The forward progress required by C++ is the odd duck here. We should ask frontends to put a function attribute on functions that they want to receive this kind of optimization.

uenoku added a subscriber: uenoku.Sun, Aug 4, 5:51 PM
reames accepted this revision.Mon, Aug 5, 3:07 PM

LGTM w/suggested minor changes.

You might want to revise the infinite loop example used in the phi instruction section to add a call to llvm.side_effect for clarity and seachability.

llvm/docs/LangRef.rst
2501

I'd suggest a tweak in wording here. Rather than explicitly advising llvm.side_effect, I'd suggest phrasing this as requiring the insertion of some synthetic side effect, and then mention llvm.side_effect existing specifically for this purpose.

The hair I'm splitting is that if you already need another synthetic side effect - say a GC or deoptimization safepoint opportunity - then you don't actually need the llvm.side_effect intrinsic *too*.

This revision is now accepted and ready to land.Mon, Aug 5, 3:07 PM
Meinersbur accepted this revision.Mon, Aug 5, 3:27 PM
Meinersbur added inline comments.
llvm/docs/LangRef.rst
2496

[typo] accesses to or accessing ...

"inaccessable memory" is a strange example, it results in an access violation and most often termination of the program, but I guess it can be called a side-effect/progress. However, the compiler may optimize away unused accesses to non-volatile memory such that the side-effect is not guaranteed to happen. Maybe include system calls instead?

jdoerfert added inline comments.Mon, Aug 5, 3:42 PM
llvm/docs/LangRef.rst
2496

"inaccessable memory" is not "invalid memory" but just memory not accessible through direct means from the module. (llvm.side_effect is modeled as an access to inaccessible memory only)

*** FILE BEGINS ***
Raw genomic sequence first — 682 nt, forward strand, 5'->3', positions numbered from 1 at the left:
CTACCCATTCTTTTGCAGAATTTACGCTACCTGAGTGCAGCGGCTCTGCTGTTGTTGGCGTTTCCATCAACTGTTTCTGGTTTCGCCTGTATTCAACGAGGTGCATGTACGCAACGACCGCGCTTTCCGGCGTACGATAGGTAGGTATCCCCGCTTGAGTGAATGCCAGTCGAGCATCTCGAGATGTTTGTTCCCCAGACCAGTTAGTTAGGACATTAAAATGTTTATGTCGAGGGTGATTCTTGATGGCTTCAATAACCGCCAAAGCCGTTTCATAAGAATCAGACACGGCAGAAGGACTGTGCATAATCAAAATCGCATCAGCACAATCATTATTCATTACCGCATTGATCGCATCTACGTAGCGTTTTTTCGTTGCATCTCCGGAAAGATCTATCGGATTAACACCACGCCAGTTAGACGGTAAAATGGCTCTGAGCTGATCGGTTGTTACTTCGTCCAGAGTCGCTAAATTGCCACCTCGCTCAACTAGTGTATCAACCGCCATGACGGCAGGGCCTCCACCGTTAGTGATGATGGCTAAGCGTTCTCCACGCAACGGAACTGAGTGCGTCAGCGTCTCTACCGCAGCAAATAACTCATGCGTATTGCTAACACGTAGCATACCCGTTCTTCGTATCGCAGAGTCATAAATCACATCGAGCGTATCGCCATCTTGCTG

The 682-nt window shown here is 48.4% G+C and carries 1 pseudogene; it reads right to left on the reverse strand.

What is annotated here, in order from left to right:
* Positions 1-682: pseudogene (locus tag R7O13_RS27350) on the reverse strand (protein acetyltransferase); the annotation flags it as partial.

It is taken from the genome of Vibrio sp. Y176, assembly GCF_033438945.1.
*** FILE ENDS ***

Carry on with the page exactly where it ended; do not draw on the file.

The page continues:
nikic updated this revision to Diff 213895.Wed, Aug 7, 8:16 AM
nikic marked an inline comment as done.

Clarify that any synthetic side-effect is sufficient. Add llvm.sideeffect to infinite loop in phi example.

jfb added inline comments.Wed, Aug 7, 9:29 AM
llvm/docs/LangRef.rst
2496

It would be better to clarify what "inaccessible memory" means here, or refer to a definition.

2497

A relaxed atomic load is a sufficient side-effect?

jfb added a subscriber: __simt__.Wed, Aug 7, 9:29 AM
efriedma added inline comments.Wed, Aug 7, 10:49 AM
llvm/docs/LangRef.rst
2497

We want to consider a busy-wait loop like "while (foo){}", where "foo" is an atomic variable, as making forward progress; otherwise, there isn't any way to write such a loop. We also want to allow erasing dead atomic loads.

We might need to modify the definition of a side-effect to make this work.

jfb added inline comments.Wed, Aug 7, 1:05 PM
llvm/docs/LangRef.rst
2497

Right, I'm trying to understand what guarantees LLVM offers, and if they're the same or more than C++.
Where it makes sense I'd like this documented, with references.

http://eel.is/c++draft/intro.progress
http://eel.is/c++draft/intro.multithread#intro.races-3

Somewhat related:
I was hoping that the following deduction will be valid:

If all instructions in the loop do not synchronize (see `nosync`) then the loop cannot be infinite.

The reason is that any "progress" need to be observable and for that it needs to be "synchronized".
Now, the nosync definition might not be up to this (I hope it is though), but that is a different issue.
Having the above reasoning will (I think) allow us to deduce willreturn in the presence of various "common" loops.

llvm/docs/LangRef.rst
10080

Add a link to the forward progress requirement section please.

reames added a comment.Fri, Aug 9, 8:34 PM

Just a note of caution: I see discussion starting on cornercases. I would strongly suggest *not* blocking this patch on getting a fully consistent definition. Having something documented which is "mostly right" is better than no documentation at all. (Adding a explicit marker of subtleties under discussion is good.) It's really tempting as reviewers to keep looking for the subtle problems, but remember, the confusion which keeps arising is over the basic need for a side effect, not the exact definition thereof!

jfb added a comment.EditedFri, Aug 9, 8:56 PM